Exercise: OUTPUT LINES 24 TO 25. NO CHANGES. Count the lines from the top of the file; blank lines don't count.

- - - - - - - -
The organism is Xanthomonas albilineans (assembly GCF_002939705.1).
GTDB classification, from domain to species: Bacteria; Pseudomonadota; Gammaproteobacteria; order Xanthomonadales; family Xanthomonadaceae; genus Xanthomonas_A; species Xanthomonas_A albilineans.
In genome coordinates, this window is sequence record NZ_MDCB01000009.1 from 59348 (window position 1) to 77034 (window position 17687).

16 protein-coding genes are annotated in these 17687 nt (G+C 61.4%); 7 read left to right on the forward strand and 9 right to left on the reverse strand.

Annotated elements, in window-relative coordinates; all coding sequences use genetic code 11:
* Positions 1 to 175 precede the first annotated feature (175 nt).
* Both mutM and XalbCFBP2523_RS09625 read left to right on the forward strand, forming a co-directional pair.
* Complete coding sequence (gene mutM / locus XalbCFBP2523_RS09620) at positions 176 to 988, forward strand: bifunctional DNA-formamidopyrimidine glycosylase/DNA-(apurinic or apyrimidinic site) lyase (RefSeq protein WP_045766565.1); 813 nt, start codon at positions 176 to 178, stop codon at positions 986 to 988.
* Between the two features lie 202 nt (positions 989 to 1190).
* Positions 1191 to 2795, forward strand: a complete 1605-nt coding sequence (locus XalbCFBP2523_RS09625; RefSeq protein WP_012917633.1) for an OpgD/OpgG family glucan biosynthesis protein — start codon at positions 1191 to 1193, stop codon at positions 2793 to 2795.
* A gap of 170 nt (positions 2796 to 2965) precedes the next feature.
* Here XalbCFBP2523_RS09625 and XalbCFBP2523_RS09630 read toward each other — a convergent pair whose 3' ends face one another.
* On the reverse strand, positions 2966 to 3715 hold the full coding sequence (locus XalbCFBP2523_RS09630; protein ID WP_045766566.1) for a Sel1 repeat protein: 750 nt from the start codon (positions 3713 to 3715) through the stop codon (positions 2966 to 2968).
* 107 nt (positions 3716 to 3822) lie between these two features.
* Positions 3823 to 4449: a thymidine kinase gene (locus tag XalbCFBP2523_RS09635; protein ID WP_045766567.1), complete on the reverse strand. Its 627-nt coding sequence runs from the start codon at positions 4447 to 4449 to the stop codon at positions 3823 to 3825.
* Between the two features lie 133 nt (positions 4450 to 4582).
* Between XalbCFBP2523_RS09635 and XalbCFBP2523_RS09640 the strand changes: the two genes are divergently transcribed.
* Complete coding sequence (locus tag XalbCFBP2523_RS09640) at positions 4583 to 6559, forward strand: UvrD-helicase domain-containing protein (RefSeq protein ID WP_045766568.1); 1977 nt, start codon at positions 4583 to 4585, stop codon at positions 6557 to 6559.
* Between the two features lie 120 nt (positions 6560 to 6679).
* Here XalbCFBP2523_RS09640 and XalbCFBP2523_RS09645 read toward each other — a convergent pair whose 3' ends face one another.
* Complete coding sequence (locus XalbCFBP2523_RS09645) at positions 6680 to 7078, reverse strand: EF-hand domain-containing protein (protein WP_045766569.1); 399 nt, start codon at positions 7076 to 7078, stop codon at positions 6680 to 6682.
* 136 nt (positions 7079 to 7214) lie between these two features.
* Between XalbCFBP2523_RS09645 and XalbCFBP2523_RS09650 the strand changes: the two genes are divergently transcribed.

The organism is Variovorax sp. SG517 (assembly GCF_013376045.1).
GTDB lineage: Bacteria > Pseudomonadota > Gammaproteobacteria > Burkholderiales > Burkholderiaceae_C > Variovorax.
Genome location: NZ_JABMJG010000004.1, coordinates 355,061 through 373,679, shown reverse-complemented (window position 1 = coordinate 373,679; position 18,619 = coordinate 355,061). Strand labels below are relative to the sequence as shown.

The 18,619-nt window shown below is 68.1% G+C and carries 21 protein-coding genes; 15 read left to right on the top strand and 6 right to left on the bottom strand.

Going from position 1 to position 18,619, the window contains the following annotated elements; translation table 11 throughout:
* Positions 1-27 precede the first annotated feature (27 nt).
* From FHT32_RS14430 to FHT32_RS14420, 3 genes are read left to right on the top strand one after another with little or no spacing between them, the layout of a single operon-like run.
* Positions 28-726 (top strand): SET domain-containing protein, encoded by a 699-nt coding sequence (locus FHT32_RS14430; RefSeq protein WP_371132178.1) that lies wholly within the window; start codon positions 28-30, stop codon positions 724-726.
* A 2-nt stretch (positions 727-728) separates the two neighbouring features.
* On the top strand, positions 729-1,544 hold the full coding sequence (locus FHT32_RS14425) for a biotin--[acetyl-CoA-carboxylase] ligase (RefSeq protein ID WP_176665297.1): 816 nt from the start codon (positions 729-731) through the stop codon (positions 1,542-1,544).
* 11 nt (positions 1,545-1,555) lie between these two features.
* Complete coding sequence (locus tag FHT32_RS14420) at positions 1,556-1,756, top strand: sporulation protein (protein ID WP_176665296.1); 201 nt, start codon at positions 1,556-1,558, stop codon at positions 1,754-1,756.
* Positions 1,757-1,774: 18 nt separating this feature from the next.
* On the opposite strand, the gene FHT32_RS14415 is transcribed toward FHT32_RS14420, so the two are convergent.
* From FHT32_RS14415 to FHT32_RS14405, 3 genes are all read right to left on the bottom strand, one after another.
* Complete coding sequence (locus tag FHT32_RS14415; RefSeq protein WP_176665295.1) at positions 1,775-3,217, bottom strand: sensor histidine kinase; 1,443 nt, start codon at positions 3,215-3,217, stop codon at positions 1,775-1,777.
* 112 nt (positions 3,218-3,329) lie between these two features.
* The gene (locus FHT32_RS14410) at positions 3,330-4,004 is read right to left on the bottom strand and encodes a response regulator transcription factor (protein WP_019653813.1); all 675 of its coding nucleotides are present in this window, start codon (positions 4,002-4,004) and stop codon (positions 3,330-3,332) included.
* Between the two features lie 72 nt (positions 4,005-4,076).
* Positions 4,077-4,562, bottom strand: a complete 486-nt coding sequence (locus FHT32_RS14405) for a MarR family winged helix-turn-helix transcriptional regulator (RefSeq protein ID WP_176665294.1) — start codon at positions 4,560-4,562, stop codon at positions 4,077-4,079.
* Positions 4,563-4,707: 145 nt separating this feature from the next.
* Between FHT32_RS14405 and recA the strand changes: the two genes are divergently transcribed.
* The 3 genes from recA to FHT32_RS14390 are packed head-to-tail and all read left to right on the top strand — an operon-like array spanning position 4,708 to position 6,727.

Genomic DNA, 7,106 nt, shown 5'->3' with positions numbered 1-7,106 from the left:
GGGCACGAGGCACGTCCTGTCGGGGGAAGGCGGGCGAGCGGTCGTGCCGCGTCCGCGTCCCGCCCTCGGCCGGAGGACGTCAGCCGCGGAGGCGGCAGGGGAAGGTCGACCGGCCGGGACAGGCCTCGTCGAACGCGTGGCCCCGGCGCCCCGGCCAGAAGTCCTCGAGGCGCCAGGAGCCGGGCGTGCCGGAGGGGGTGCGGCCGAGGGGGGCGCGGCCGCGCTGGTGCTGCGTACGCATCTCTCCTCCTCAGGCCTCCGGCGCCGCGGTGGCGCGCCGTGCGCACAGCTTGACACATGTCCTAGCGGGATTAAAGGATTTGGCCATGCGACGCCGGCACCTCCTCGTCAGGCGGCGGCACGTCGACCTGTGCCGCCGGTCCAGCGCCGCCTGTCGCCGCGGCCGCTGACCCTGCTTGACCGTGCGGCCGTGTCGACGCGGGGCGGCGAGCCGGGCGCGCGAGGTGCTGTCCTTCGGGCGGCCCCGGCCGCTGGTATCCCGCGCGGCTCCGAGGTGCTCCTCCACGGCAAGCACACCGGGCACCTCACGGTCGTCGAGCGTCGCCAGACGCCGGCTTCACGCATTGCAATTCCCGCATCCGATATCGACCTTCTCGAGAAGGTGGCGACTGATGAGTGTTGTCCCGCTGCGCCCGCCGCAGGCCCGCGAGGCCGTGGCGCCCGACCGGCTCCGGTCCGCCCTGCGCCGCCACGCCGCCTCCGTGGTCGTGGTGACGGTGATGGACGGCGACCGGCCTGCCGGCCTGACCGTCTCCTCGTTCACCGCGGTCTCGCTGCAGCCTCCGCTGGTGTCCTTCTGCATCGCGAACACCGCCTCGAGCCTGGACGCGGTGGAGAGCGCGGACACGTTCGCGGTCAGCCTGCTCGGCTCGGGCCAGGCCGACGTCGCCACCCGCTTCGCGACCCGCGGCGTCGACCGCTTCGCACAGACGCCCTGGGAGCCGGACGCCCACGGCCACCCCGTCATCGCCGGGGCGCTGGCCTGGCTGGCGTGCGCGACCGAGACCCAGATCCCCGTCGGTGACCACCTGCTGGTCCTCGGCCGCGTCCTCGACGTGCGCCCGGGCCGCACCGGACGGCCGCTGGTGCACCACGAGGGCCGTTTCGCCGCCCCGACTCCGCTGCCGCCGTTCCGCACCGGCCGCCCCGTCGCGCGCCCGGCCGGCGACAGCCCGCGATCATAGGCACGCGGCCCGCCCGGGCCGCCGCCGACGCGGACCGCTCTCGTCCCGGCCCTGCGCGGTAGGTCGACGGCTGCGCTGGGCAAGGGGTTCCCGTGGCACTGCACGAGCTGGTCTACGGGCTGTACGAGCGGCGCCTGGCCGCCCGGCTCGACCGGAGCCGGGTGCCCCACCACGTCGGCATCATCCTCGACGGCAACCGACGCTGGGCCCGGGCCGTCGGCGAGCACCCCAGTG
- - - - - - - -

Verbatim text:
The organism is Variovorax sp. SG517 (assembly GCF_013376045.1).
GTDB lineage: Bacteria > Pseudomonadota > Gammaproteobacteria > Burkholderiales > Burkholderiaceae_C > Variovorax.